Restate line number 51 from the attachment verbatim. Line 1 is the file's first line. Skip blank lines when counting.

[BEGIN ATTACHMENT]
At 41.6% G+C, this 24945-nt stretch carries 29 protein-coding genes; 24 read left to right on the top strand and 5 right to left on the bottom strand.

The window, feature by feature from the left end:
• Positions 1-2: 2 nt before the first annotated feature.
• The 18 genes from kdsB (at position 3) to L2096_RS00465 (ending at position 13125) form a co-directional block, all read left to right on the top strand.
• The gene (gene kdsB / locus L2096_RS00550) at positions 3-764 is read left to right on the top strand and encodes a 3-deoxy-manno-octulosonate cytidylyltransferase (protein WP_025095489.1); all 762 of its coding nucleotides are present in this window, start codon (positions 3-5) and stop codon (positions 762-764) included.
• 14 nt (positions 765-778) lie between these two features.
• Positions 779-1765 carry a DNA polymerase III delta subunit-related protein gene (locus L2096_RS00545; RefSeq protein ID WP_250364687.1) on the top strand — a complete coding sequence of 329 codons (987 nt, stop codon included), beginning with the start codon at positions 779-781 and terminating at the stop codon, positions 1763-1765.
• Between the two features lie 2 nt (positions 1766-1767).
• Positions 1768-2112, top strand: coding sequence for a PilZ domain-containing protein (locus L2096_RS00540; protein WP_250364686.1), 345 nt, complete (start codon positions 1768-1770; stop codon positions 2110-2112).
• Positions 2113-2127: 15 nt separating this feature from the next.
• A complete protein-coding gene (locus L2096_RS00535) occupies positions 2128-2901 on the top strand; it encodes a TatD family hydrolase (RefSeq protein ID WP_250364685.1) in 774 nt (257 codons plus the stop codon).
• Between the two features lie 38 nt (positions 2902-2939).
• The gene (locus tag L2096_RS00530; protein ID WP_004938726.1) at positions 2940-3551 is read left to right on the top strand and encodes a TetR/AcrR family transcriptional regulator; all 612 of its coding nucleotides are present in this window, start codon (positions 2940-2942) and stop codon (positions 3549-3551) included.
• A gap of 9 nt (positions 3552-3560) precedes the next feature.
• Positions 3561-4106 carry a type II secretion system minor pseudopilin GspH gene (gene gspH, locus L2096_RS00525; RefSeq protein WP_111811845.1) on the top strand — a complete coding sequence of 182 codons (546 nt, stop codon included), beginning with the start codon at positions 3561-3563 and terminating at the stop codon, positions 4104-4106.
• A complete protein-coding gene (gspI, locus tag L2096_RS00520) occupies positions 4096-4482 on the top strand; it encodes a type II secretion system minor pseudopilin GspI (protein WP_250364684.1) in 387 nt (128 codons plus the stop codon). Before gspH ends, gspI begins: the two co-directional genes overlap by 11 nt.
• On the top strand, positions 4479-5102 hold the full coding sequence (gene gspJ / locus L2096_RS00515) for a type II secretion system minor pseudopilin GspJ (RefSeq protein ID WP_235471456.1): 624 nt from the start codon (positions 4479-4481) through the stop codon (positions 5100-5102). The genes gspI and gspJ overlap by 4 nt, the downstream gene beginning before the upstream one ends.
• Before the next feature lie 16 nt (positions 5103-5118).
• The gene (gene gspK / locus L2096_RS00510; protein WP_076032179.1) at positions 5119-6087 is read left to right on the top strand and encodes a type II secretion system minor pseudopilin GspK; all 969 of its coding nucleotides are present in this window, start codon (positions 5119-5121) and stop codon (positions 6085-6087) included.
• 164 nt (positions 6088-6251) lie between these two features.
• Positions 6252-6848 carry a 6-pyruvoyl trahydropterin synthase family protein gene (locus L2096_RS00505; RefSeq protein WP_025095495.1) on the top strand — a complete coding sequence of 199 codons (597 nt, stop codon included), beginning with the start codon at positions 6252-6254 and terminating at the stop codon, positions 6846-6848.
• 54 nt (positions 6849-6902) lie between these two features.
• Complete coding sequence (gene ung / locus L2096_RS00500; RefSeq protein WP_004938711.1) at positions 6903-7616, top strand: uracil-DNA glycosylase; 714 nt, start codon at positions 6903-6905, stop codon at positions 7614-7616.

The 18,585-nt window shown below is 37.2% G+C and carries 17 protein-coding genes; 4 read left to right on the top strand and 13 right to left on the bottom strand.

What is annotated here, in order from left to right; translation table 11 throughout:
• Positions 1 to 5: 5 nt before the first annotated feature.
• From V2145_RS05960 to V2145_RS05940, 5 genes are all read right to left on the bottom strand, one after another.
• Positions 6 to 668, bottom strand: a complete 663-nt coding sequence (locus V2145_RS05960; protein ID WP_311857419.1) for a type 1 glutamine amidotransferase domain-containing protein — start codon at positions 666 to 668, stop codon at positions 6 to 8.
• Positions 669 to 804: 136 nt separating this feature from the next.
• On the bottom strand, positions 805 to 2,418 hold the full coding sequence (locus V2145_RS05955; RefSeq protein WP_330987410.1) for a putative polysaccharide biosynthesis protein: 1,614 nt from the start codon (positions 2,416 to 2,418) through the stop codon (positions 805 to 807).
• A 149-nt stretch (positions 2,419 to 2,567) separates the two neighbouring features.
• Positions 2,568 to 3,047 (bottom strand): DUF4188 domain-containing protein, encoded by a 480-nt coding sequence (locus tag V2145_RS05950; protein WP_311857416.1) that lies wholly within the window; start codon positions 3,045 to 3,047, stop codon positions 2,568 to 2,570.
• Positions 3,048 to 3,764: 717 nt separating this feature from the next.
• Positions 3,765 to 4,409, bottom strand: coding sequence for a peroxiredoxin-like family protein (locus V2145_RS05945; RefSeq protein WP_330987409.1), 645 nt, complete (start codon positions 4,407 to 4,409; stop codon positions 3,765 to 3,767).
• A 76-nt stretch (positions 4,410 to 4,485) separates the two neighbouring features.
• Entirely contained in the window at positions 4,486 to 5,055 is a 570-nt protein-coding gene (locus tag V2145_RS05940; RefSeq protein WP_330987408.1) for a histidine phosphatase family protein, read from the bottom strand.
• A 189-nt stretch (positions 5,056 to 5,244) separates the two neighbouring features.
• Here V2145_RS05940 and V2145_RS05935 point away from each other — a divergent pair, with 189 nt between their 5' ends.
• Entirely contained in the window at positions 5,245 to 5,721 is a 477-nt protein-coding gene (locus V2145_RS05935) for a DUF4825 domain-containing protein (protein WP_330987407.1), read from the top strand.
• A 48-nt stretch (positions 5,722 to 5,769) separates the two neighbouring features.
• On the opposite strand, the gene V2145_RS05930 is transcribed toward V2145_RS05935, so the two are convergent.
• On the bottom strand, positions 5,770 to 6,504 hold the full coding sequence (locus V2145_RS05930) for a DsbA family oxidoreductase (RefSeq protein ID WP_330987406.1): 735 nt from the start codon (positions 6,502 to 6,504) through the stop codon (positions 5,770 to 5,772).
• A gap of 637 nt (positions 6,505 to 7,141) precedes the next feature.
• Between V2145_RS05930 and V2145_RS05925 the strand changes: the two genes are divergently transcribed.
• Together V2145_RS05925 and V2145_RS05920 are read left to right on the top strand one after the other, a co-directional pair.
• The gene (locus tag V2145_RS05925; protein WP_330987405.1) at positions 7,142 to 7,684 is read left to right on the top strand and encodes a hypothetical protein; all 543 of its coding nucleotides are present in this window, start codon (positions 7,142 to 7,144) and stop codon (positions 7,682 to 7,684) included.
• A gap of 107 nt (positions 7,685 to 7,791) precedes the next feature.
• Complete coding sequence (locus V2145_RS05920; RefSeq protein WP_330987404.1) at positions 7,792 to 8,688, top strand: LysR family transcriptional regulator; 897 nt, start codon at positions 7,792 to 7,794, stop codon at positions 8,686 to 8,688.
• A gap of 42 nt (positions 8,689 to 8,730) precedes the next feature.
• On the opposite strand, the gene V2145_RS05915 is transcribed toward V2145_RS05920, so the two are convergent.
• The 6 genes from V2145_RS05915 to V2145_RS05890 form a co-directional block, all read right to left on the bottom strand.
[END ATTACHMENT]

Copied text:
• The 6 genes from V2145_RS05915 to V2145_RS05890 form a co-directional block, all read right to left on the bottom strand.